Local paper Trinidad Plus featured a front-page article recently, titled "Bear Encounters to Return." Based on interviews with Colorado's Division of Wildlife officers Jim Aragon and Bob Holder, the article provided valuable information for local residents about how to prepare for another year of critically hungry and potentially dangerous bears. Factors contributing to an influx of bears are the ongoing draught and possible late frosts, both of which severely limit available food for the hungry animals. With these conditions, which are really natural parts of a weather cycle, bears would normally migrate to areas where they could find food. The problem in our area is that humans tend to leave their trash and food stuffs where bears can easily find them. The bears go for the easy-to-get food around human habitats and soon learn to open doors and windows. These new behaviors lead to Problem Bear reports and, most often, killing of the bears.
At the meeting between city and county officials, Al Trujillo, director of Division of Wildlife Area 11 said, "What we're trying to do this year is get ahead of the curve. Get public safety information and the correct containers out there, and let the bears keep moving on to safer pastures."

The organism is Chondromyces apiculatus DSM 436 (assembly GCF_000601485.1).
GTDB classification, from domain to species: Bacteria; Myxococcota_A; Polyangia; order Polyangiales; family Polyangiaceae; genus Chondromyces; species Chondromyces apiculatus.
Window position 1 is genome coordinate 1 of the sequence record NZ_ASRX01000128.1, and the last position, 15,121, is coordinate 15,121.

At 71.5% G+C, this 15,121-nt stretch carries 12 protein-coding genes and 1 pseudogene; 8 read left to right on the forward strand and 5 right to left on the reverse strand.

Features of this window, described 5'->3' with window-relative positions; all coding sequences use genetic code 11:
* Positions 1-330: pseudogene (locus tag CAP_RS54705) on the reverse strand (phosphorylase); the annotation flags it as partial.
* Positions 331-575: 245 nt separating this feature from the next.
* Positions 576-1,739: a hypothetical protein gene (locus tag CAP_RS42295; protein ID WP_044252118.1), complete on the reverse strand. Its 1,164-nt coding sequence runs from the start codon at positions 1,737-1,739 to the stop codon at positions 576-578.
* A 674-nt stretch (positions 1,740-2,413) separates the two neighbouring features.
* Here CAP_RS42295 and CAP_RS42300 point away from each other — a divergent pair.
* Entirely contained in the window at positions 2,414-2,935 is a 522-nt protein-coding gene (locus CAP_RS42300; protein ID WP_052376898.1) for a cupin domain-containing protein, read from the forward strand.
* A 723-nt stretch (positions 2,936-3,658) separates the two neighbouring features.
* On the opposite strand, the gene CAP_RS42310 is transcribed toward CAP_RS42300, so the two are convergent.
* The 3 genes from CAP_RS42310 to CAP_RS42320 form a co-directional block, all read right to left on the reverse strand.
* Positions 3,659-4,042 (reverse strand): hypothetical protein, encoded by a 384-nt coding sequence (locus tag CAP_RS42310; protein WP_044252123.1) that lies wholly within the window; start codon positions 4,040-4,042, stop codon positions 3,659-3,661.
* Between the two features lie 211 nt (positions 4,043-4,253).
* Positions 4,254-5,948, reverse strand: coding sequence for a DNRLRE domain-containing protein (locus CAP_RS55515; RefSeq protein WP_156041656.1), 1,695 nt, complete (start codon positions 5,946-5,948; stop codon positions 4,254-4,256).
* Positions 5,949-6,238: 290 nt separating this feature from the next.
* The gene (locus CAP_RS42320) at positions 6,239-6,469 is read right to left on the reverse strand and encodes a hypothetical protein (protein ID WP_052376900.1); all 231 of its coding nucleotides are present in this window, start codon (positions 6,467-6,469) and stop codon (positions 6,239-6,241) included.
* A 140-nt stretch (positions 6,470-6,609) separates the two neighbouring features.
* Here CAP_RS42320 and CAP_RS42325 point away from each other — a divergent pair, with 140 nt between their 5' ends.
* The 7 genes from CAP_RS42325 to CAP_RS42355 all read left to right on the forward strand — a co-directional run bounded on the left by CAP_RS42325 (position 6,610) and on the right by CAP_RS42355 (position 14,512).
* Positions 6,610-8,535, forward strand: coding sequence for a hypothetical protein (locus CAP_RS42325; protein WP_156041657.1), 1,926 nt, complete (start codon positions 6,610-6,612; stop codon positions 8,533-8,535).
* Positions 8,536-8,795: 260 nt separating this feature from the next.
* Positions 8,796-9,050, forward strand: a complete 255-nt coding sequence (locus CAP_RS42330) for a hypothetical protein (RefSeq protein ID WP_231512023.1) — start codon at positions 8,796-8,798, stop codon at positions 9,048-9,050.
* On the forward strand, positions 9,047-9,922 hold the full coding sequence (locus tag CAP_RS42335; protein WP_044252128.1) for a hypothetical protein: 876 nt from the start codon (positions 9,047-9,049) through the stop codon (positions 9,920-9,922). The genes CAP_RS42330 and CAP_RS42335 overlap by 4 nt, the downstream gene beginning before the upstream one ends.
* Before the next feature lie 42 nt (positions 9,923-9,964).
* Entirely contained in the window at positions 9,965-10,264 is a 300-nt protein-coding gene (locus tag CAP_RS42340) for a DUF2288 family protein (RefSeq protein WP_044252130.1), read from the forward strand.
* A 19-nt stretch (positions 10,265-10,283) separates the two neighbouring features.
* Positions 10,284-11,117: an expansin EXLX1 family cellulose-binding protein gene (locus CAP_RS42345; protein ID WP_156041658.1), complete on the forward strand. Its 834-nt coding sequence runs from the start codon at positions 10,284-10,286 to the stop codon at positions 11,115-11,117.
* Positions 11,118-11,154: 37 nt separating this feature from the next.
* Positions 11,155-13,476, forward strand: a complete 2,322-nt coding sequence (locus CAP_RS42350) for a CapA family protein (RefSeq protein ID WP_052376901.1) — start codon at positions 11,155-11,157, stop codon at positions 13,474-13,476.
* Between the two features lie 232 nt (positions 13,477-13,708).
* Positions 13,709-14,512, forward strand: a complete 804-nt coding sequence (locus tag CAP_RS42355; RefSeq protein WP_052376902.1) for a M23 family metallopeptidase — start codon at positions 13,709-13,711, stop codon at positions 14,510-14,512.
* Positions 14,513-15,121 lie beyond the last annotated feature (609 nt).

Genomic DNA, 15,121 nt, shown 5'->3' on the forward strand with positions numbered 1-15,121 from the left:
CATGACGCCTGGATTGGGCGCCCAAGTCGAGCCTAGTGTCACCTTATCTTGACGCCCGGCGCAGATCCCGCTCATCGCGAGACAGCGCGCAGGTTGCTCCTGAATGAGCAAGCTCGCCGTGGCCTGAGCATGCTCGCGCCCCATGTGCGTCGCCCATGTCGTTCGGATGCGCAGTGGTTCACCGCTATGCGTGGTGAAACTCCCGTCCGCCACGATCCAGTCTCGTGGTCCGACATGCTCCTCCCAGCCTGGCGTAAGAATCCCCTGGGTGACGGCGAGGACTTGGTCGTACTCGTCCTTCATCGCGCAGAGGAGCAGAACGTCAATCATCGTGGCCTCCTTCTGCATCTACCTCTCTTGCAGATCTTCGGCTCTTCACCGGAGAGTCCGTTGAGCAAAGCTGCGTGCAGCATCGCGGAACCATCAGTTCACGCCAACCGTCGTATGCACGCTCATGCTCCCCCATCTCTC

"Officer Bob Holder said that in response to the situation last year, subdivision residents in the Santa Fe Trail Ranch area had developed an exemplary local information website.
"The efforts these people have made outshine even the trappers," Holder said. "It's one of the best examples I've seen. We used information they developed in our own brochures."
SFTR residents Carol Rawle and Joyce and Walt Wolff, who have written several articles about co-existing with bears on the ranch, are to be congratulated for their ongoing efforts to keep us educated. And congratulations to all ranch residents and frequent visitors. We have made very positive efforts toward keeping our trash dumpsters clamped shut, keeping outside grills clean, and moving bird feeders well out of reach.
Trinidad Plus, Tuesday, April 16, 2002, p. 1.